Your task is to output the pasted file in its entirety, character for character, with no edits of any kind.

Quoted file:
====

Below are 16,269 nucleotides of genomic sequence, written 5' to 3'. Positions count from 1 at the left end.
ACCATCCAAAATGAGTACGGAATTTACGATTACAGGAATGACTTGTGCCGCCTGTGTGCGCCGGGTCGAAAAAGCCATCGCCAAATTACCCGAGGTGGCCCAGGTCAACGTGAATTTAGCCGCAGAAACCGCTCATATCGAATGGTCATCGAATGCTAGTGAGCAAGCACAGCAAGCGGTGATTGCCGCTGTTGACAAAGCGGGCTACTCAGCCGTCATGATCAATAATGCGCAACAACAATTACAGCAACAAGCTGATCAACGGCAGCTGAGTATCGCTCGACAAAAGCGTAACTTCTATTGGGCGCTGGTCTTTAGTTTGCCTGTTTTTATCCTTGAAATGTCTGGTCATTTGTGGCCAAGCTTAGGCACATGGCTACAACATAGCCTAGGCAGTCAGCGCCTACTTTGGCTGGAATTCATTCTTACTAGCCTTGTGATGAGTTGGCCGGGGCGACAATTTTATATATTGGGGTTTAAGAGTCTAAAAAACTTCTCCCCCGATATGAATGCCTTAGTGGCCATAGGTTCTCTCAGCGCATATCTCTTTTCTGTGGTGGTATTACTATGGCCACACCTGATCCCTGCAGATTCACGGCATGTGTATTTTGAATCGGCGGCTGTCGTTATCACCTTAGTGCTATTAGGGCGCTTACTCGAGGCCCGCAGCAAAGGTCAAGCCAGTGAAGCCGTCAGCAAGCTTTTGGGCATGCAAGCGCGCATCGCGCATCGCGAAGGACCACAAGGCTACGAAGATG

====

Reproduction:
Below are 16,269 nucleotides of genomic sequence, written 5' to 3'. Positions count from 1 at the left end.
ACCATCCAAAATGAGTACGGAATTTACGATTACAGGAATGACTTGTGCCGCCTGTGTGCGCCGGGTCGAAAAAGCCATCGCCAAATTACCCGAGGTGGCCCAGGTCAACGTGAATTTAGCCGCAGAAACCGCTCATATCGAATGGTCATCGAATGCTAGTGAGCAAGCACAGCAAGCGGTGATTGCCGCTGTTGACAAAGCGGGCTACTCAGCCGTCATGATCAATAATGCGCAACAACAATTACAGCAACAAGCTGATCAACGGCAGCTGAGTATCGCTCGACAAAAGCGTAACTTCTATTGGGCGCTGGTCTTTAGTTTGCCTGTTTTTATCCTTGAAATGTCTGGTCATTTGTGGCCAAGCTTAGGCACATGGCTACAACATAGCCTAGGCAGTCAGCGCCTACTTTGGCTGGAATTCATTCTTACTAGCCTTGTGATGAGTTGGCCGGGGCGACAATTTTATATATTGGGGTTTAAGAGTCTAAAAAACTTCTCCCCCGATATGAATGCCTTAGTGGCCATAGGTTCTCTCAGCGCATATCTCTTTTCTGTGGTGGTATTACTATGGCCACACCTGATCCCTGCAGATTCACGGCATGTGTATTTTGAATCGGCGGCTGTCGTTATCACCTTAGTGCTATTAGGGCGCTTACTCGAGGCCCGCAGCAAAGGTCAAGCCAGTGAAGCCGTCAGCAAGCTTTTGGGCATGCAAGCGCGCATCGCGCATCGCGAAGGACCACAAGGCTACGAAGATG